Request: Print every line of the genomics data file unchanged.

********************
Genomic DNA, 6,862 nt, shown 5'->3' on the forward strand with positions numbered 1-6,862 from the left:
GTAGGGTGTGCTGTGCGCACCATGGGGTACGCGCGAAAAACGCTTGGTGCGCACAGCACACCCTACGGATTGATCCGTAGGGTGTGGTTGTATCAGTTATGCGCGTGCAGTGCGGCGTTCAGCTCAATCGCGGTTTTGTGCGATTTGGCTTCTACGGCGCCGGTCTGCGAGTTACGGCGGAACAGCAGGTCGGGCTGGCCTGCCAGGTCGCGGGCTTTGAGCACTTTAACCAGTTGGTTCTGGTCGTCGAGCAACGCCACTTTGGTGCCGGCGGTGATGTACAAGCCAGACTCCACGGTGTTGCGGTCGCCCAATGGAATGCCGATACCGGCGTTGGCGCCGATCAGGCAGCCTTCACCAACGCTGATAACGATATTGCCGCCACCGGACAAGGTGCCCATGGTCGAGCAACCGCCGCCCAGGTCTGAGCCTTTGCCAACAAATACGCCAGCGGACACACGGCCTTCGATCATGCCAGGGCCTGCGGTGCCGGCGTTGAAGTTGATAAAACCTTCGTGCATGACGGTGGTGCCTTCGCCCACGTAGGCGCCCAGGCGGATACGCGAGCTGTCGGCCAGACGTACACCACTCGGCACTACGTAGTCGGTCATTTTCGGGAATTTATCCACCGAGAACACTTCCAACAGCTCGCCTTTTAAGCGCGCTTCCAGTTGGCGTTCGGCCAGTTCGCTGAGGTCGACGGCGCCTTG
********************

Genomic DNA, 6,862 nt, shown 5'->3' on the forward strand with positions numbered 1-6,862 from the left:
GTAGGGTGTGCTGTGCGCACCATGGGGTACGCGCGAAAAACGCTTGGTGCGCACAGCACACCCTACGGATTGATCCGTAGGGTGTGGTTGTATCAGTTATGCGCGTGCAGTGCGGCGTTCAGCTCAATCGCGGTTTTGTGCGATTTGGCTTCTACGGCGCCGGTCTGCGAGTTACGGCGGAACAGCAGGTCGGGCTGGCCTGCCAGGTCGCGGGCTTTGAGCACTTTAACCAGTTGGTTCTGGTCGTCGAGCAACGCCACTTTGGTGCCGGCGGTGATGTACAAGCCAGACTCCACGGTGTTGCGGTCGCCCAATGGAATGCCGATACCGGCGTTGGCGCCGATCAGGCAGCCTTCACCAACGCTGATAACGATATTGCCGCCACCGGACAAGGTGCCCATGGTCGAGCAACCGCCGCCCAGGTCTGAGCCTTTGCCAACAAATACGCCAGCGGACACACGGCCTTCGATCATGCCAGGGCCTGCGGTGCCGGCGTTGAAGTTGATAAAACCTTCGTGCATGACGGTGGTGCCTTCGCCCACGTAGGCGCCCAGGCGGATACGCGAGCTGTCGGCCAGACGTACACCACTCGGCACTACGTAGTCGGTCATTTTCGGGAATTTATCCACCGAGAACACTTCCAACAGCTCGCCTTTTAAGCGCGCTTCCAGTTGGCGTTCGGCCAGTTCGCTGAGGTCGACGGCGCCTTG